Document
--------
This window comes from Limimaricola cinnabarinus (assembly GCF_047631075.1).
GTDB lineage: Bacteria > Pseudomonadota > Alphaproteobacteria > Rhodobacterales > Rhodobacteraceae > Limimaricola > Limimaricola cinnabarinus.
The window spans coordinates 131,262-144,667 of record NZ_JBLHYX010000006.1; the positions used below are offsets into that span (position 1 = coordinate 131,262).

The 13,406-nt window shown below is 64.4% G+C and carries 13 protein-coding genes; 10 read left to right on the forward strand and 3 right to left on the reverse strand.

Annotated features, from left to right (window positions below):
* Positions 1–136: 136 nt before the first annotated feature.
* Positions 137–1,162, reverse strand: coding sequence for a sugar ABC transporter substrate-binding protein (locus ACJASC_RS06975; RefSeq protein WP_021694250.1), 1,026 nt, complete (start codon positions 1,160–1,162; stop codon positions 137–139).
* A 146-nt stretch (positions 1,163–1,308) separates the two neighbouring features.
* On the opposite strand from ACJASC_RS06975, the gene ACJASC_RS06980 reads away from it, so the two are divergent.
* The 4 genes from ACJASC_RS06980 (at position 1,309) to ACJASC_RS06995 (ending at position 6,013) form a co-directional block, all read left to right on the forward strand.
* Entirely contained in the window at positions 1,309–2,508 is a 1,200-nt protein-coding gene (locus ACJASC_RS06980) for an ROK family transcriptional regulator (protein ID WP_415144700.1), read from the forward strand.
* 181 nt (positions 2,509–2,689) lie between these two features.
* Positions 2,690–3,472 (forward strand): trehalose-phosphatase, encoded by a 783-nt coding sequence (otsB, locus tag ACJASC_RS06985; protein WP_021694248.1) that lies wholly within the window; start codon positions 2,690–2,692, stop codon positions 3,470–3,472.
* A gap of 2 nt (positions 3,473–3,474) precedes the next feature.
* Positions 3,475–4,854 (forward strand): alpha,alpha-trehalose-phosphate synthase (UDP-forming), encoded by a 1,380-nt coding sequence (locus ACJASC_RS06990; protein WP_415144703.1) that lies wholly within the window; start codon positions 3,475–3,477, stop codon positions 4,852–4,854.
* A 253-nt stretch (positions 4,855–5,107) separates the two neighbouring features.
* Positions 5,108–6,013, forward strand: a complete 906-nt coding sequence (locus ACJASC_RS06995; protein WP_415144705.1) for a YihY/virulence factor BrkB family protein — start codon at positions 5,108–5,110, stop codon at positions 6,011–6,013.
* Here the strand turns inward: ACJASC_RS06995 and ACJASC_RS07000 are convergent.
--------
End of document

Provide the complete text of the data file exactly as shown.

This window comes from Limimaricola cinnabarinus (assembly GCF_047631075.1).
GTDB lineage: Bacteria > Pseudomonadota > Alphaproteobacteria > Rhodobacterales > Rhodobacteraceae > Limimaricola > Limimaricola cinnabarinus.
The window spans coordinates 131,262-144,667 of record NZ_JBLHYX010000006.1; the positions used below are offsets into that span (position 1 = coordinate 131,262).

The 13,406-nt window shown below is 64.4% G+C and carries 13 protein-coding genes; 10 read left to right on the forward strand and 3 right to left on the reverse strand.

Annotated features, from left to right (window positions below):
* Positions 1–136: 136 nt before the first annotated feature.
* Positions 137–1,162, reverse strand: coding sequence for a sugar ABC transporter substrate-binding protein (locus ACJASC_RS06975; RefSeq protein WP_021694250.1), 1,026 nt, complete (start codon positions 1,160–1,162; stop codon positions 137–139).
* A 146-nt stretch (positions 1,163–1,308) separates the two neighbouring features.
* On the opposite strand from ACJASC_RS06975, the gene ACJASC_RS06980 reads away from it, so the two are divergent.
* The 4 genes from ACJASC_RS06980 (at position 1,309) to ACJASC_RS06995 (ending at position 6,013) form a co-directional block, all read left to right on the forward strand.
* Entirely contained in the window at positions 1,309–2,508 is a 1,200-nt protein-coding gene (locus ACJASC_RS06980) for an ROK family transcriptional regulator (protein ID WP_415144700.1), read from the forward strand.
* 181 nt (positions 2,509–2,689) lie between these two features.
* Positions 2,690–3,472 (forward strand): trehalose-phosphatase, encoded by a 783-nt coding sequence (otsB, locus tag ACJASC_RS06985; protein WP_021694248.1) that lies wholly within the window; start codon positions 2,690–2,692, stop codon positions 3,470–3,472.
* A gap of 2 nt (positions 3,473–3,474) precedes the next feature.
* Positions 3,475–4,854 (forward strand): alpha,alpha-trehalose-phosphate synthase (UDP-forming), encoded by a 1,380-nt coding sequence (locus ACJASC_RS06990; protein WP_415144703.1) that lies wholly within the window; start codon positions 3,475–3,477, stop codon positions 4,852–4,854.
* A 253-nt stretch (positions 4,855–5,107) separates the two neighbouring features.
* Positions 5,108–6,013, forward strand: a complete 906-nt coding sequence (locus ACJASC_RS06995; protein WP_415144705.1) for a YihY/virulence factor BrkB family protein — start codon at positions 5,108–5,110, stop codon at positions 6,011–6,013.
* Here the strand turns inward: ACJASC_RS06995 and ACJASC_RS07000 are convergent.